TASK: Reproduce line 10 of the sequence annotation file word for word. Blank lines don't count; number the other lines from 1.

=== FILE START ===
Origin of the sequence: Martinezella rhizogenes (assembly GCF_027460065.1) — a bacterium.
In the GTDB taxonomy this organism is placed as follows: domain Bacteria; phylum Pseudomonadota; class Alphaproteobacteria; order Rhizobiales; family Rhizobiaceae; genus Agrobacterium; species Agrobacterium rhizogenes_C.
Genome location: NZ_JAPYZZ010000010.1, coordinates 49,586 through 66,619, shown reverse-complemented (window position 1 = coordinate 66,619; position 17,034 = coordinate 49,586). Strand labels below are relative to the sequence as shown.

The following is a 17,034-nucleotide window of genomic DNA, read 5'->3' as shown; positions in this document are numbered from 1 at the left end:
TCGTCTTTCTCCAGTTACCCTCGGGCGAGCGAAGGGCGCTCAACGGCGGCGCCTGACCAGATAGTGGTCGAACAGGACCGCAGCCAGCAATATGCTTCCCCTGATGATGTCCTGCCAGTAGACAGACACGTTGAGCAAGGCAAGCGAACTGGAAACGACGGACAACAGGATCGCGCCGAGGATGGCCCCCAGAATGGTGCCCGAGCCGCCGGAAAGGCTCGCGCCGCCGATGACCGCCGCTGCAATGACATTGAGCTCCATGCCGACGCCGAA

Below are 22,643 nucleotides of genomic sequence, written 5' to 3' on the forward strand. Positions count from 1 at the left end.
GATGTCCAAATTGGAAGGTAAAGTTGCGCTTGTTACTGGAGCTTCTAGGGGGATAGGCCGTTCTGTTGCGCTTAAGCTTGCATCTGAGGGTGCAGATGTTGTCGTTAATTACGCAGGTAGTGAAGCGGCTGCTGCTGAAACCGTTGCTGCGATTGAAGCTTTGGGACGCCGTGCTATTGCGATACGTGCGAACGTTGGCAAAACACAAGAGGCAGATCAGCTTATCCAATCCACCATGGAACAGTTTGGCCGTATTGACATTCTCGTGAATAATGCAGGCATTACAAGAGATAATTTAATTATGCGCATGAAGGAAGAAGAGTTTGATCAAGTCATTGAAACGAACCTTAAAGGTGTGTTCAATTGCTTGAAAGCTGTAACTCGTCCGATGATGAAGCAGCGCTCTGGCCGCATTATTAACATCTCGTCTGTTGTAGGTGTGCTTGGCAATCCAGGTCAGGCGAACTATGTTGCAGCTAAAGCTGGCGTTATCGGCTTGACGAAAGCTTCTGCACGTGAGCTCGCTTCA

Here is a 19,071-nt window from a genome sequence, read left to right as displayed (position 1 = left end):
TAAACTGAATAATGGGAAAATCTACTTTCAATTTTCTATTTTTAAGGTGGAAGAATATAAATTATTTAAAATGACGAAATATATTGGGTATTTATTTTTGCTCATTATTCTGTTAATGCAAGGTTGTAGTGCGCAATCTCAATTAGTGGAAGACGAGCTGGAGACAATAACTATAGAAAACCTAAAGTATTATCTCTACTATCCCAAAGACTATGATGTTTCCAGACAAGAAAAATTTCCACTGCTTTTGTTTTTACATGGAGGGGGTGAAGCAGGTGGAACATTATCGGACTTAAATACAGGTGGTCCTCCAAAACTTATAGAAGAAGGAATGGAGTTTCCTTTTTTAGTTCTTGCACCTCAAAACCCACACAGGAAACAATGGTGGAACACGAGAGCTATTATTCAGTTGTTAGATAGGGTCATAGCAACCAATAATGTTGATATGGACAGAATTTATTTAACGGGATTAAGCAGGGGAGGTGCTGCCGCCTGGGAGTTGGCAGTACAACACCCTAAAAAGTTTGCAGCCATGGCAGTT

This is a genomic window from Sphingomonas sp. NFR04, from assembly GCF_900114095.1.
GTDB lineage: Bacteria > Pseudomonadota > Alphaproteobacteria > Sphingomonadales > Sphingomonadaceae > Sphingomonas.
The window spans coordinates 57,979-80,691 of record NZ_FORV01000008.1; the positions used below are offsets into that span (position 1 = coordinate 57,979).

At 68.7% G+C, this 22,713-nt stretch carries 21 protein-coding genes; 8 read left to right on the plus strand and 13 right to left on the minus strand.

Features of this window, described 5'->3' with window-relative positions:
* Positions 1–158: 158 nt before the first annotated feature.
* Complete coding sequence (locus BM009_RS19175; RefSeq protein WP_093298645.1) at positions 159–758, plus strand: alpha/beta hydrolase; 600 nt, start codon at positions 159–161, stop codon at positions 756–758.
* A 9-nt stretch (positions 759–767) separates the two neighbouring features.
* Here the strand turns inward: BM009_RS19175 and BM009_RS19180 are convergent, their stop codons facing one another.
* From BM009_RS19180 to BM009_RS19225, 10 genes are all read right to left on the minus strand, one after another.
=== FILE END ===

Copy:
This is a genomic window from Sphingomonas sp. NFR04, from assembly GCF_900114095.1.